Rudy Giuliani, former mayor of New York. (Photographer: Michael Nagle/Bloomberg)

Giuliani Says Trump Backs His Public Attacks on Mueller Probe

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(Bloomberg) -- Rudy Giuliani, Donald Trump’s newest lawyer, said the president and his legal team are pursuing a more public and aggressive strategy toward Robert Mueller’s investigation as they try to pressure the special counsel to wrap up quickly.

“We have to speak out now, we have no other remedy,” Giuliani, a former New York mayor, said Monday in an interview. “The president is being harmed in his ability to conduct the business of his presidency.”

Giuliani said that Trump and Jay Sekulow, Trump’s other main lawyer in the inquiry, agreed on the new strategy recently. In a string of nearly daily television appearances over the past week, Giuliani said he has tried to make clear that the president’s patience has worn out on the investigation into Russian election meddling that Mueller has overseen for almost a year.

“We will no longer be a punching bag for the liberal media, for people who created crimes in their own fantastical mind and out of anger they lost the election,” he said. “We are at the point where we are saying: ‘Let’s get to the end. We are coming up on the one-year anniversary. You have nothing.’”

Why Mueller Is One Contestant Trump Can’t Easily Fire: QuickTake

Trump has also issued more frequent condemnations of Mueller’s probe in recent weeks. On Monday, he tweeted, “Is this Phony Witch Hunt going to go on even longer so it wrongfully impacts the Mid-Term Elections, which is what the Democrats always intended? Republicans better get tough and smart before it is too late!”

Giuliani, who joined Trump’s legal team late last month, spoke after days of a shifting narrative about the hush money paid to porn star Stephanie Clifford, known as Stormy Daniels, in the final weeks of Trump’s 2016 presidential campaign.

Cohen Payments

He surprised some Trump advisers by saying last week that Trump’s personal attorney, Michael Cohen, made the payment to ensure the allegation didn’t come out right before the election. He later clarified the remarks, saying he’s still getting up to speed on Trump’s cases. He said Cohen made the payment to protect Trump’s family from the embarrassment of false charges and that the president later repaid Cohen. When asked, he also didn’t rule out that Cohen made other, similar payments on Trump’s behalf.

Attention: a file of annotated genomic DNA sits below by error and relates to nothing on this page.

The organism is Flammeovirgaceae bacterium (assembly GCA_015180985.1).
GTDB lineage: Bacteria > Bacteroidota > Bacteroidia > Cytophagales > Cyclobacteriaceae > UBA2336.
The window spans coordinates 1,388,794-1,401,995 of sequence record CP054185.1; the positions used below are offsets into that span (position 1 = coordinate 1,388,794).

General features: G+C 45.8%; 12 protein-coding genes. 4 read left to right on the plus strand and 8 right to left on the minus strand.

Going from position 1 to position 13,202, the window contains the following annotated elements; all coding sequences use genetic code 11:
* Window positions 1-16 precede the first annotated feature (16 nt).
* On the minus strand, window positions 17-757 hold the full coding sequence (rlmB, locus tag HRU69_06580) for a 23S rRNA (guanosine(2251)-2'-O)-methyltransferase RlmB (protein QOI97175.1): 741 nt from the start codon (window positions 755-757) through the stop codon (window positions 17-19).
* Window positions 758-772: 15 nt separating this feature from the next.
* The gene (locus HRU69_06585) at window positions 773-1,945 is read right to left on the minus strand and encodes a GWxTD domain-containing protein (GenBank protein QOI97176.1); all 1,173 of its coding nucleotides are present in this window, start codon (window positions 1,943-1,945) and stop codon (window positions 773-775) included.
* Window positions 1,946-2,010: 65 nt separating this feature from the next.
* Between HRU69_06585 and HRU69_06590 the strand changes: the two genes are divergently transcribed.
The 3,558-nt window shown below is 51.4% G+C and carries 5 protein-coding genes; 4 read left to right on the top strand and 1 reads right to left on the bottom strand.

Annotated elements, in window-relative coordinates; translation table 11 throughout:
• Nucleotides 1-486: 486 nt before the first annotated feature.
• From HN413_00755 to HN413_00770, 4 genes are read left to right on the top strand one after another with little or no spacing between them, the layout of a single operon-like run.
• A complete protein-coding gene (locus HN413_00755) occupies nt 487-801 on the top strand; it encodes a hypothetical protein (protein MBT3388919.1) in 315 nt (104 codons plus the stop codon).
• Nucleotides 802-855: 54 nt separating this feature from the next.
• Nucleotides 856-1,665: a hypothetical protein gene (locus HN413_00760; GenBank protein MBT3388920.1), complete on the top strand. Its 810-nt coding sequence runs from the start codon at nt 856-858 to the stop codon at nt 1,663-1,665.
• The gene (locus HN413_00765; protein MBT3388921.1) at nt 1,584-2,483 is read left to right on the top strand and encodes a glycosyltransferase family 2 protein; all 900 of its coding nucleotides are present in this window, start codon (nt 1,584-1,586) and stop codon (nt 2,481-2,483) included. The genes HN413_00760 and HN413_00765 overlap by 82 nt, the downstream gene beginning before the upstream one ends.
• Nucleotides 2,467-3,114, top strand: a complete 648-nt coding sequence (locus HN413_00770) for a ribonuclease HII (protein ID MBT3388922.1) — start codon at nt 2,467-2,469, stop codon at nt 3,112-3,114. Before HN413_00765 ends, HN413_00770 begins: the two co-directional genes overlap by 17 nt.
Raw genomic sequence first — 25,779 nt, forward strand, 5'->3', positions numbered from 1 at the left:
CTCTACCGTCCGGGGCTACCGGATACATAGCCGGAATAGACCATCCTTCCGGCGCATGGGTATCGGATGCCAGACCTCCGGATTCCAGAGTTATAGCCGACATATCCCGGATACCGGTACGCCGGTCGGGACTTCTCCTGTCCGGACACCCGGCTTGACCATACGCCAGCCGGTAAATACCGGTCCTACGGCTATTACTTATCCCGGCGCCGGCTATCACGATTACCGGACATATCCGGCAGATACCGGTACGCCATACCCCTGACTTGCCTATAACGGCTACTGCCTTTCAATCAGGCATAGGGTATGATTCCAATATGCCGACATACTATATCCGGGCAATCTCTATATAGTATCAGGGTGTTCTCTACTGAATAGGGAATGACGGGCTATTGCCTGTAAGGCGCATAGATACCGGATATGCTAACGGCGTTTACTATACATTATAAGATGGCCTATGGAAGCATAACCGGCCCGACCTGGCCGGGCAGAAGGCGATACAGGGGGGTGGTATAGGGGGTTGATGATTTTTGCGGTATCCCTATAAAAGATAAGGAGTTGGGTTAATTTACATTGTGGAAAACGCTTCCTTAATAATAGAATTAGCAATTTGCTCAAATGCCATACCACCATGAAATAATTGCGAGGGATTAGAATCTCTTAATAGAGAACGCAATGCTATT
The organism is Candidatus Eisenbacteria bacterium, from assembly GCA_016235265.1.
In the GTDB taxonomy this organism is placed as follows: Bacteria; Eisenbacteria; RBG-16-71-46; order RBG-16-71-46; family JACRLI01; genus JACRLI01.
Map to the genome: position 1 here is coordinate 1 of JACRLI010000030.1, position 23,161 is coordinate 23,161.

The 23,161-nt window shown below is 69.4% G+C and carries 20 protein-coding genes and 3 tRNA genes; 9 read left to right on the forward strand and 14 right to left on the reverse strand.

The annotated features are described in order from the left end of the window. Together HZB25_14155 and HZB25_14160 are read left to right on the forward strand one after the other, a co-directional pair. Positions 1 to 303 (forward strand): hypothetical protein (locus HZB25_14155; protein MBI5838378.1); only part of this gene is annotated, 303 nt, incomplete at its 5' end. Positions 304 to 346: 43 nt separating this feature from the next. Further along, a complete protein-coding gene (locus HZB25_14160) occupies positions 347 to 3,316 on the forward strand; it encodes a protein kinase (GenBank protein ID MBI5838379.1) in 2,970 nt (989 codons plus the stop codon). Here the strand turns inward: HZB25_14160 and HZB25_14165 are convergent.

When questioned about Giuliani’s shifting explanation of the Cohen payment, Trump said last week that “he just started yesterday” and “he wasn’t totally familiar with everything.”

But Giuliani made clear Monday that he plans to remain a vocal spokesman for Trump when it comes to the Mueller probe.

“I have been doing this all my life,” he said. “I have fought far more difficult people than this. The mafia, the FARC, terrorists.”

Negotiating an Interview

A fundamental challenge for Giuliani and the president’s legal team is negotiating with Mueller over a possible interview of Trump. Mueller’s team has told Trump’s lawyers that they might issue a grand jury subpoena if the president doesn’t agree to talk.

Giuliani said he is willing to go to court to prevent Trump from answering questions unless Mueller agrees to several conditions: limiting the interview’s duration to one or two hours, conducting it in a venue of Trump’s choosing and to writing a report on his findings shortly after. He compared the terms to those granted by FBI investigators to Hillary Clinton in the probe of her email use as secretary of state.

Giuliani said he has already presented some of his terms to Mueller but declined to say when his next meeting with the special counsel’s team would be held.

Until Giuliani’s arrival, Trump’s lawyers had largely stayed out of the public spotlight and kept most of their messaging to Mueller’s team behind closed doors.

Now, Giuliani said he’s trying to craft messages to pressure Mueller and to convince the public that the investigation has gone on too long.

This includes drawing attention to anything that the legal team believes could bolster its case, such as recent remarks by a federal judge in Virginia questioning whether the indictment of Trump’s former campaign manager, Paul Manafort, exceeded Mueller’s mandate.

“That is a conscious legal and public relations strategy,” Giuliani said.

©2018 Bloomberg L.P.

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